The Secular Franciscan Order was bound, in its birth, life and growth, and in its spirit, to the regular Franciscan Orders of friars and nuns. The three Orders grew spontaneously out of the life and preaching St Francis and his friars. The secular Order grew out of the intimate personal and spiritual relationships of certain lay persons, men and women, with St Francis and St Clare and their companions.
Nearly eight hundred years of Franciscan experience show that the rise and decline of the First Order of friars correspond to the rise and decline of the Second Order of nuns and the Third Order of seculars. The Secular Franciscan Order flourishes when the friars preach and live St Francis’s way of life.
Now in some countries, we are witnessing a movement in the other direction. Where the Secular Franciscans have applied themselves to the post-Vatican II Rule of Paul VI and have renewed their fraternity lives accordingly, they are challenging the friars to develop a strong community life and to be more aware of the Franciscan family, where the seculars are more than quaint hangers-on, or at best auxiliaries.
In the Legend of Perugia, written also round 1246, we read:
The brothers of the friary of Greccio were virtuous and poor, and the inhabitants of the country ... were more pleasing to blessed Francis than those of
the rest of the province ... His example, his preaching, and that of his brothers were the reason, together with the grace of God, why many of the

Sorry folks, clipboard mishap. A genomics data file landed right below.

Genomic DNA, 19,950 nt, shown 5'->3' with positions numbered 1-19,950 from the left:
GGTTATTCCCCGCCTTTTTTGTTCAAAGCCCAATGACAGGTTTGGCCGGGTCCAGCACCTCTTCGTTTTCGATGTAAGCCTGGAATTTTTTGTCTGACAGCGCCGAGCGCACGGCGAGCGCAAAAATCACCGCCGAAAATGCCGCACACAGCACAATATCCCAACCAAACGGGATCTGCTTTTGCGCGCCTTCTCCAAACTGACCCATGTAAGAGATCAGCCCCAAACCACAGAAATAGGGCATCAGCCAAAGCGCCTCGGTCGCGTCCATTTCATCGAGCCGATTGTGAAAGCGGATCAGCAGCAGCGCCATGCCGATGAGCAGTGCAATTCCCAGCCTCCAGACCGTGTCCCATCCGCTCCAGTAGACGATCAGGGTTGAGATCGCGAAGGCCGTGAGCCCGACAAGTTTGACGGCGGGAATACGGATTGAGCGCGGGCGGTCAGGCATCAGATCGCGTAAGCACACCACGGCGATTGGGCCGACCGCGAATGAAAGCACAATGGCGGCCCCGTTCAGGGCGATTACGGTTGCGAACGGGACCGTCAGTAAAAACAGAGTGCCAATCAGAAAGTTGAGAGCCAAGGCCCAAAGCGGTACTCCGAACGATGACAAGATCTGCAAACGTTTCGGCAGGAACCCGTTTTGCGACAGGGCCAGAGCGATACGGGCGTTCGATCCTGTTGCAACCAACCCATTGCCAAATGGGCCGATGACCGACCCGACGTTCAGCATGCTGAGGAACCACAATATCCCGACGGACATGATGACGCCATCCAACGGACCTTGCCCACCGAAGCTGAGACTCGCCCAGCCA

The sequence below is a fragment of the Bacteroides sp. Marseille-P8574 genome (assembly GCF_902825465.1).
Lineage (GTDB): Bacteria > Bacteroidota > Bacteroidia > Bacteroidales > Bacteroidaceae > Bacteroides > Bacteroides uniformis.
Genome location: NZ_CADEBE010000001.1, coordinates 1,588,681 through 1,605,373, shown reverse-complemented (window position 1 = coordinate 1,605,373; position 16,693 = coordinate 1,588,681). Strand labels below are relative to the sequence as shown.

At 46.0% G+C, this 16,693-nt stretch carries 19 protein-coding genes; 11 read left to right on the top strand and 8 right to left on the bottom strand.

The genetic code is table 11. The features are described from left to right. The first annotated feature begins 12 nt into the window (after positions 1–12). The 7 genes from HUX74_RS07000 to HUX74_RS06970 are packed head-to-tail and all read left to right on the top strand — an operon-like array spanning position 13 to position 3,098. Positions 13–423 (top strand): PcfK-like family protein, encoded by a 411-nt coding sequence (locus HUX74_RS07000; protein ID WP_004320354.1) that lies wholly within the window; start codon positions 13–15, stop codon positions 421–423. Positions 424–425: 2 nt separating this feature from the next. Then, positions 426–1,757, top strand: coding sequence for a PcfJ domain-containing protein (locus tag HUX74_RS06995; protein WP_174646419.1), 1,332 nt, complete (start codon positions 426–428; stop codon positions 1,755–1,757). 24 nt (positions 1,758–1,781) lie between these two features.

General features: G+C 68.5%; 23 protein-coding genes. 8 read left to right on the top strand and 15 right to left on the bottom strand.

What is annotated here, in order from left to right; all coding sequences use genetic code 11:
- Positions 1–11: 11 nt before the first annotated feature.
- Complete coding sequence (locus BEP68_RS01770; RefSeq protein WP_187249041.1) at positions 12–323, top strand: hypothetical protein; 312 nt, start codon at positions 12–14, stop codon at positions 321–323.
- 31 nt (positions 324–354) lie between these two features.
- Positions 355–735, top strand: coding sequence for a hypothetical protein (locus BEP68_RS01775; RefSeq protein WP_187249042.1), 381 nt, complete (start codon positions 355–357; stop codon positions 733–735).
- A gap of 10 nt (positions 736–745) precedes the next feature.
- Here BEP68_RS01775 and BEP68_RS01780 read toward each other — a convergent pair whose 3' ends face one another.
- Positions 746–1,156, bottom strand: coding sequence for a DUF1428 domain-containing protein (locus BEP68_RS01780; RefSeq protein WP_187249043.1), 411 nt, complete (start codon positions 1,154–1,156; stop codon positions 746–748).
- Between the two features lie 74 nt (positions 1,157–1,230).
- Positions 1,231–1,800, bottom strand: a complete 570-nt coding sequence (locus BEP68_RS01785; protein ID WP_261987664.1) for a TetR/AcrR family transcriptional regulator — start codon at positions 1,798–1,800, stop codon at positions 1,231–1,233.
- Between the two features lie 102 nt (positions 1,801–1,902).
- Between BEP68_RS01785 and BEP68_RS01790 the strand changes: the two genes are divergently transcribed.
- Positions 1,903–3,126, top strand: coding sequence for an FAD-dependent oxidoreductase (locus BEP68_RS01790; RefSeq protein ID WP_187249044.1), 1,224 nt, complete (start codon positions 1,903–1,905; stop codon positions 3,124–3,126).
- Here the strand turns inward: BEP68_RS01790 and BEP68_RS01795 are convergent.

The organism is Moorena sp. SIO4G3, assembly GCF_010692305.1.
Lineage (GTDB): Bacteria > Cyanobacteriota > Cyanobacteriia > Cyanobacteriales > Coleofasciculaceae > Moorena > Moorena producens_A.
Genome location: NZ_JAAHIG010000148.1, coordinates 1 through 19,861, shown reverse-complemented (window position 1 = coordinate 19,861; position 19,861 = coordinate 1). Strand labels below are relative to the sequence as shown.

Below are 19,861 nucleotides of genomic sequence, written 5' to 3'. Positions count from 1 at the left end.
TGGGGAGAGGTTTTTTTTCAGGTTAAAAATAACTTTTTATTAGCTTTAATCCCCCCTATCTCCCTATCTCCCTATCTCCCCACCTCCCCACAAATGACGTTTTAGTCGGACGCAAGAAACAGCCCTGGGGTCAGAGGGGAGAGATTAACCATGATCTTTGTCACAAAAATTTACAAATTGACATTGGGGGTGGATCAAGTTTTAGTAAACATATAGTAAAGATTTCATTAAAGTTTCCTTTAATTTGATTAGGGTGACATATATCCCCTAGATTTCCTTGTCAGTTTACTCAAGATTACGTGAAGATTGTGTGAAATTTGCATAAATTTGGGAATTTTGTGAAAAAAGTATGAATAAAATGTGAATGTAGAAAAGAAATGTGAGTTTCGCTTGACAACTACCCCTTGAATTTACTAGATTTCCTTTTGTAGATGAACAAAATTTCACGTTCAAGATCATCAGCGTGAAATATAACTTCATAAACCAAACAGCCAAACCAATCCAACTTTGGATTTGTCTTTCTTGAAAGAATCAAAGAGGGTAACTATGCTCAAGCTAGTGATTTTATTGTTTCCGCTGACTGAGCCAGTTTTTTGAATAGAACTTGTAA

inhabitants entered the Order... The brothers at Greccio ... sang the praises of the Lord in the evening. Then, men and women, great and small, would
come out of their homes, stand on the road before the town, and alternate with the brothers ... Even the little children who hardly knew how to talk
praised God according to their ability.
This passage is important for the history of the Third Order (see Omnibus, note 67 on p.1095). Where it says that “many of the inhabitants entered the Order”, we would say that they joined the Franciscan family, either as friars or as nuns or most frequently as seculars. The reasons why they joined are given, namely, the example, preaching and liturgical prayer of Francis and his friars. Again, the grace of God is stressed.
St Bonaventure, Minister General of the friars, wrote The Major Legend of Saint Francis in 1263, and this became the officially approved biography. In Chapter 4, n.6, we read:
For set on fire by the fervour of his preaching, a great number of people bound themselves by new laws of penance according to the rule which they received
from the man of God. Christ’s servant decided to name this way of life the Order of the Brothers of Penance. As the road of penance is common to all
who are striving toward heaven, so this way admits clerics and lay, virgins and married of both sexes. How meritorious it is before God is clear from
the numerous miracles performed by some of its members.
FA:ED, vol. II, p.553
The three Franciscan Orders taken together can best be understood as the Franciscan family, fathered by St Francis and mothered by St Clare. Pope Paul VI launched his new Rule of the Secular Franciscan Order, in 1978, with this insight:
- 1.The Franciscan family, as one among many spiritual families raised up by the Holy Spirit in the Church, unites all members of the people of God - laity, religious, and priests - who recognize that they are called to follow Christ in the footsteps of Saint Francis of Assisi.
In various ways and forms but in life-giving union with each other, they intend to make present the charism of their common Seraphic Father in the life and mission of the Church.